KARACHI, Pakistan, Jan 13 (Reuters) - Pakistan’s central bank has recommended banning cryptocurrency, arguing in documents submitted in an ongoing court case that allowing it would cause capital flight.
The Sindh High Court has been hearing a constitutional petition filed in 2019, which seeks to overturn central bank guidance from 2018 advising banks and payment system operators against processing and investing in virtual currencies.
The court sought advice from a committee headed by a deputy governor of the central bank, which submitted its report on Wednesday.
“The State Bank of Pakistan has concerns over the trading of cryptocurrencies by individuals and entities, as it results in outflow of foreign exchange from the country,” the committee wrote in the report, reviewed by Reuters.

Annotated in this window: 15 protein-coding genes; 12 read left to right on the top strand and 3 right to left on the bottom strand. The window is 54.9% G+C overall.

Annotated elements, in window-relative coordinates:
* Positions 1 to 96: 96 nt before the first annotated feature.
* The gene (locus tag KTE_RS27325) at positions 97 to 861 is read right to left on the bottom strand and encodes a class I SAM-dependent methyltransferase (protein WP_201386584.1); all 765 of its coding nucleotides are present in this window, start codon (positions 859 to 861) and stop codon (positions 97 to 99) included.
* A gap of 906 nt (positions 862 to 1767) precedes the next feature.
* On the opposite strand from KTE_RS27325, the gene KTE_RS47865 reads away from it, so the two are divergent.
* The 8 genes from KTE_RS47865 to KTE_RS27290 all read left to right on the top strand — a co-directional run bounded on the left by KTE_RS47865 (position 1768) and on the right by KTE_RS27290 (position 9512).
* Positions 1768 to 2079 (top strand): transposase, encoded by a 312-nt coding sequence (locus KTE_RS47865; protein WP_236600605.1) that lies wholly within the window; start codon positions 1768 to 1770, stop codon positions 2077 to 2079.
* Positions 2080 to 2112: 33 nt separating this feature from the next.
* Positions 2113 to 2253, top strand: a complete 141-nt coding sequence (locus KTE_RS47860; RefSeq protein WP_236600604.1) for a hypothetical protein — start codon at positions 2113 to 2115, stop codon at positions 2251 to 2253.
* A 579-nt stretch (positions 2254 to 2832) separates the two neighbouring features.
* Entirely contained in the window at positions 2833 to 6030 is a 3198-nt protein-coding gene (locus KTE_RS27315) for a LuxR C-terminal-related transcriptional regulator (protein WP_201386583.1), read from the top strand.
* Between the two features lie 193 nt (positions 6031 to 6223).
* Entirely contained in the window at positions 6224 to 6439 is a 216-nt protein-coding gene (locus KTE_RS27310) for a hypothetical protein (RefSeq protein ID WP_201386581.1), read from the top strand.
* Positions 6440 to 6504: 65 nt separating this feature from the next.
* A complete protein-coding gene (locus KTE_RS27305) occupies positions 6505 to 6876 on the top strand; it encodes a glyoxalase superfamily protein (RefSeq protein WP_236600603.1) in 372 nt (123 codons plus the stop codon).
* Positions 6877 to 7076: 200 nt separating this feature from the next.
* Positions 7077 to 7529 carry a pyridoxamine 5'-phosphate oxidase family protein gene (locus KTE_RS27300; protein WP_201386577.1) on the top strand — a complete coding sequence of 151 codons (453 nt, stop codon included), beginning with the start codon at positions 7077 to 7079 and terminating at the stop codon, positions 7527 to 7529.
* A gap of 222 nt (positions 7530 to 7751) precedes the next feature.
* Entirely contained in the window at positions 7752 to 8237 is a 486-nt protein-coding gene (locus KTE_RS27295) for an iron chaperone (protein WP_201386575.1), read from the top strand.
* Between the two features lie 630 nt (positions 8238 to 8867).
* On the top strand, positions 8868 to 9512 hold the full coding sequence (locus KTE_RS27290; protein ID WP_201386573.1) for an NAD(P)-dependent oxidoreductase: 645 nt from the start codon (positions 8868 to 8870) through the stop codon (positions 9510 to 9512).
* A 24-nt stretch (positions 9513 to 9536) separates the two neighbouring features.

It noted that cryptocurrencies were all issued outside of Pakistan, and said Pakistani residents buying such tokens would send capital abroad.
“After a careful risk-benefit analysis, it emerged that risks of cryptocurrency far outweigh its benefits for Pakistan,” the report said.
Pakistan has been grappling with a currency devaluation, high inflation, current account deficit and dwindling foreign reserves. (Reporting by Syed Raza Hassan Editing by Peter Graff)
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